Last week, privately owned newspaper Al-Watan reported that the “Revolutionary Punishment” movement posted a warning on its website urging Egyptian judges to forgo their involvement in cases against Brotherhood members or leaders to save themselves and their families.
Homegrown Islamist youth resistance groups angered by former President Mohamed Morsi’s removal from power or the repressive actions of the “coup regime” — groups like the Revolutionary Punishment movement — might use social media accounts to incite violence against security forces or claim responsibility for attacks they purportedly carried out.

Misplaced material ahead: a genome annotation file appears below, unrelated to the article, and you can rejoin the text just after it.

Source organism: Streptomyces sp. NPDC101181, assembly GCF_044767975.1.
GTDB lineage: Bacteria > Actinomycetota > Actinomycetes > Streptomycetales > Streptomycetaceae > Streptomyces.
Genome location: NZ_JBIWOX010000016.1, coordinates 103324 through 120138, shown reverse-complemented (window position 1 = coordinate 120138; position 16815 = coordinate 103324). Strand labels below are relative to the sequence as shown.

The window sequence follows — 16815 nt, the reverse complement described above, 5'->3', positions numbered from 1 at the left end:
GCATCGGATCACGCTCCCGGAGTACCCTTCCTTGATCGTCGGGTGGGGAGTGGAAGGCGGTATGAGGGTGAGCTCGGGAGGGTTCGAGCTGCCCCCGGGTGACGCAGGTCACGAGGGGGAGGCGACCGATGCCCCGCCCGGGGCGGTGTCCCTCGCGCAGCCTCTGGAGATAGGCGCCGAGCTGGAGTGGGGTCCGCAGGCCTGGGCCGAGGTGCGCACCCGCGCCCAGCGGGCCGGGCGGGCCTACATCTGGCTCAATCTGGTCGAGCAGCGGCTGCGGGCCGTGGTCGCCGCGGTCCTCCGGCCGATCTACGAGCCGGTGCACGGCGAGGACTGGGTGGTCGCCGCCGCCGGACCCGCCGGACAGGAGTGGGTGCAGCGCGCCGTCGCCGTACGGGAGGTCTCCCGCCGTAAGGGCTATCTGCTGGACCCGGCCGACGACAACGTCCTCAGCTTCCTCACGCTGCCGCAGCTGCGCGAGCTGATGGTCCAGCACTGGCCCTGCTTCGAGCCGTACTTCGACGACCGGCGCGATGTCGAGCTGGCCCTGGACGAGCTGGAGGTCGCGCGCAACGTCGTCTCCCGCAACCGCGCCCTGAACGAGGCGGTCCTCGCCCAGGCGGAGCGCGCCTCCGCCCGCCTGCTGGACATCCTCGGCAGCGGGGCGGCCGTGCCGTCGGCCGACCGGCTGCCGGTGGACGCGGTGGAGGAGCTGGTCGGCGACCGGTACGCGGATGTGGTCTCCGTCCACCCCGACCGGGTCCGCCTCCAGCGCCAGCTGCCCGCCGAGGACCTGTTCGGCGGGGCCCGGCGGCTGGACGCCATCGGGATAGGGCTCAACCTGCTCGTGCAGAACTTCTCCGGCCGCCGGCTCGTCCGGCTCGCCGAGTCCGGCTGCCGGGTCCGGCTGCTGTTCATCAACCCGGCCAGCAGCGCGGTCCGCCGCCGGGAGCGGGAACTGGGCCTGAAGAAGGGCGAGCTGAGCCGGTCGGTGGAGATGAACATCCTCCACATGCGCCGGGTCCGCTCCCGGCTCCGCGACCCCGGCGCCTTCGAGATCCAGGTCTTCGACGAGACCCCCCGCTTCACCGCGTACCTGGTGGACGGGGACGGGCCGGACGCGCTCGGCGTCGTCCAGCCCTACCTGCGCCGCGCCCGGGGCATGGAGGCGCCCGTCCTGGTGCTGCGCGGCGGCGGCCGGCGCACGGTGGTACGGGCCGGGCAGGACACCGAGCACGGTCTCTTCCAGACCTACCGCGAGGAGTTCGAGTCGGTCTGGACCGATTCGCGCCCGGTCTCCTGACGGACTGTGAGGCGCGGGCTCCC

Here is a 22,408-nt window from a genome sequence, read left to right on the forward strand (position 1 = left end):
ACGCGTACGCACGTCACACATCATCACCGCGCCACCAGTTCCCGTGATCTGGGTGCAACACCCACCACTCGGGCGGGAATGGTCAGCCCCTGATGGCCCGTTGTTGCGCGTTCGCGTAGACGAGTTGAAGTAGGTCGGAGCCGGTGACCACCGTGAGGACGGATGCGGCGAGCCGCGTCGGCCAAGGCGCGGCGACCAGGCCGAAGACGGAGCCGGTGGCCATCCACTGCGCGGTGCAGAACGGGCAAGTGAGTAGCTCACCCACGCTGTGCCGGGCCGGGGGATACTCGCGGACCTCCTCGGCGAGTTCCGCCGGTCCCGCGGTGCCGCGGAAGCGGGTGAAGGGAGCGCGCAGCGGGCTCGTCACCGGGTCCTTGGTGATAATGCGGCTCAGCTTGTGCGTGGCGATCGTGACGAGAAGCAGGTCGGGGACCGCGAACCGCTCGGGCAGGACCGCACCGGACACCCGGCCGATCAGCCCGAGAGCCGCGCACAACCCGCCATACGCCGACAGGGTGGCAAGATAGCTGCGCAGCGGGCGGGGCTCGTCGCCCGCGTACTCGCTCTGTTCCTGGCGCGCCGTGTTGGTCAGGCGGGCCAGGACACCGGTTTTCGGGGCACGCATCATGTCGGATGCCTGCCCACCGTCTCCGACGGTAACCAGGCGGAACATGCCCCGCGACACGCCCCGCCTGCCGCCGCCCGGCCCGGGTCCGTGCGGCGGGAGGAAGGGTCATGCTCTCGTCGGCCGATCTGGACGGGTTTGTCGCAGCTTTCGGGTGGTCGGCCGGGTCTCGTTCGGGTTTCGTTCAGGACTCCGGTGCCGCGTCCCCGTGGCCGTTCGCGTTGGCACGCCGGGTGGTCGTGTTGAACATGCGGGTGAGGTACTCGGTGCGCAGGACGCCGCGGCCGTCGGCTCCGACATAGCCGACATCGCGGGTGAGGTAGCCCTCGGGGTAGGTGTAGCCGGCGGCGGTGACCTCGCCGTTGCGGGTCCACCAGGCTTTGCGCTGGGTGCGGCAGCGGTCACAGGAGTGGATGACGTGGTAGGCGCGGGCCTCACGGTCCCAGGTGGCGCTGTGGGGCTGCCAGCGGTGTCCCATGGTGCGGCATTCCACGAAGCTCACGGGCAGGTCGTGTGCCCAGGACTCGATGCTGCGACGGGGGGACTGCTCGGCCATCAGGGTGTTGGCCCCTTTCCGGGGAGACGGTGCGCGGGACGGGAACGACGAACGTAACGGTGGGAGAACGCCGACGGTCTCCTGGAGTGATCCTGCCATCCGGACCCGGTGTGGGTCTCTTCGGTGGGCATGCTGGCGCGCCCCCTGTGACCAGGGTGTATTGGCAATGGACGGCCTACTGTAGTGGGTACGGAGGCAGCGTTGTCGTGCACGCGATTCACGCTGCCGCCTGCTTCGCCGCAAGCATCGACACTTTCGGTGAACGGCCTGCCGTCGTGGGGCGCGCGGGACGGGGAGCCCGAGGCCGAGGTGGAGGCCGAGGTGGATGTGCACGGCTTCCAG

These are all set-piece cases of what the Egyptian government and security apparatus say they aim to combat through mass surveillance and restriction of online space.
Under a cybercrime bill reportedly now awaiting the approval of President Abdel Fattah al-Sisi, more internet users in Egypt could soon face severe prison sentences and fines.
Despite months of speculation and rumor about the new bill, state-owned newspaper Al-Ahram reported at the beginning of May that the Cabinet has already approved it — meaning it just needs Sisi’s approval to become law.